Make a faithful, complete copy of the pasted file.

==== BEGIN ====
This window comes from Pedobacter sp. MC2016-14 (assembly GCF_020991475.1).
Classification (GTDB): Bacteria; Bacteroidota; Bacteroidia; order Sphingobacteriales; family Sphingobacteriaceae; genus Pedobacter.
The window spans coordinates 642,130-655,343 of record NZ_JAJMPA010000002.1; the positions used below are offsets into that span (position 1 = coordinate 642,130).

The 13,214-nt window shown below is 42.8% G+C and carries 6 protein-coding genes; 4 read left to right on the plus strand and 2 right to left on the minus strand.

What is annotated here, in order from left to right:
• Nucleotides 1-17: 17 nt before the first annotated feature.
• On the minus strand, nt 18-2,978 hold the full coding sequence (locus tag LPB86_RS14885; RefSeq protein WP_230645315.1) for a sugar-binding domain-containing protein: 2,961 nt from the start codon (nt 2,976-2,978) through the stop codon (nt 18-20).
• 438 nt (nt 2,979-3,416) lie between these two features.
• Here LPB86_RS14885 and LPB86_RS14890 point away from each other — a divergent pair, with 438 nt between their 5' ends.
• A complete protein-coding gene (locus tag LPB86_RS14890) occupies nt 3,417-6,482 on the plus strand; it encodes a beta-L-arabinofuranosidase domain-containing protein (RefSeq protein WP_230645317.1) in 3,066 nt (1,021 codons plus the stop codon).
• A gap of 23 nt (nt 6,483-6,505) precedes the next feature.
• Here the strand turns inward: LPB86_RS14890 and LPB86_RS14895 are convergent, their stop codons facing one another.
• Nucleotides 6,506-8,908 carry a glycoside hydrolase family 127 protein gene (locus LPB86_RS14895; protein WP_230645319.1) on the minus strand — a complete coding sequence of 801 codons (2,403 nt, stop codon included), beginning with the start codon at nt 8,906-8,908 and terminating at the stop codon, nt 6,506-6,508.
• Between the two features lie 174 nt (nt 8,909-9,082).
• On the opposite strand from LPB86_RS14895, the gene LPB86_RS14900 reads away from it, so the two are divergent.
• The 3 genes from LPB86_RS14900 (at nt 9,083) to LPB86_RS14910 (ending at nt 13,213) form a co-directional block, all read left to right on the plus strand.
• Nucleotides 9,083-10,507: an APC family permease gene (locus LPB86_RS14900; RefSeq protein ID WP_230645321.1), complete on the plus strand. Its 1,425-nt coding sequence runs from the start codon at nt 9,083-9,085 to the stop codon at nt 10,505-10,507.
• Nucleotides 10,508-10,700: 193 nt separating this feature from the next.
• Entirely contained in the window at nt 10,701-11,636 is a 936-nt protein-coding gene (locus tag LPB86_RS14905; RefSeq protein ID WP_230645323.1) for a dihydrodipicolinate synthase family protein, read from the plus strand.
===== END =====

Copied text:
This window comes from Pedobacter sp. MC2016-14 (assembly GCF_020991475.1).
Classification (GTDB): Bacteria; Bacteroidota; Bacteroidia; order Sphingobacteriales; family Sphingobacteriaceae; genus Pedobacter.
The window spans coordinates 642,130-655,343 of record NZ_JAJMPA010000002.1; the positions used below are offsets into that span (position 1 = coordinate 642,130).

The 13,214-nt window shown below is 42.8% G+C and carries 6 protein-coding genes; 4 read left to right on the plus strand and 2 right to left on the minus strand.

What is annotated here, in order from left to right:
• Nucleotides 1-17: 17 nt before the first annotated feature.
• On the minus strand, nt 18-2,978 hold the full coding sequence (locus tag LPB86_RS14885; RefSeq protein WP_230645315.1) for a sugar-binding domain-containing protein: 2,961 nt from the start codon (nt 2,976-2,978) through the stop codon (nt 18-20).
• 438 nt (nt 2,979-3,416) lie between these two features.
• Here LPB86_RS14885 and LPB86_RS14890 point away from each other — a divergent pair, with 438 nt between their 5' ends.
• A complete protein-coding gene (locus tag LPB86_RS14890) occupies nt 3,417-6,482 on the plus strand; it encodes a beta-L-arabinofuranosidase domain-containing protein (RefSeq protein WP_230645317.1) in 3,066 nt (1,021 codons plus the stop codon).
• A gap of 23 nt (nt 6,483-6,505) precedes the next feature.
• Here the strand turns inward: LPB86_RS14890 and LPB86_RS14895 are convergent, their stop codons facing one another.
• Nucleotides 6,506-8,908 carry a glycoside hydrolase family 127 protein gene (locus LPB86_RS14895; protein WP_230645319.1) on the minus strand — a complete coding sequence of 801 codons (2,403 nt, stop codon included), beginning with the start codon at nt 8,906-8,908 and terminating at the stop codon, nt 6,506-6,508.
• Between the two features lie 174 nt (nt 8,909-9,082).
• On the opposite strand from LPB86_RS14895, the gene LPB86_RS14900 reads away from it, so the two are divergent.
• The 3 genes from LPB86_RS14900 (at nt 9,083) to LPB86_RS14910 (ending at nt 13,213) form a co-directional block, all read left to right on the plus strand.
• Nucleotides 9,083-10,507: an APC family permease gene (locus LPB86_RS14900; RefSeq protein ID WP_230645321.1), complete on the plus strand. Its 1,425-nt coding sequence runs from the start codon at nt 9,083-9,085 to the stop codon at nt 10,505-10,507.
• Nucleotides 10,508-10,700: 193 nt separating this feature from the next.
• Entirely contained in the window at nt 10,701-11,636 is a 936-nt protein-coding gene (locus tag LPB86_RS14905; RefSeq protein ID WP_230645323.1) for a dihydrodipicolinate synthase family protein, read from the plus strand.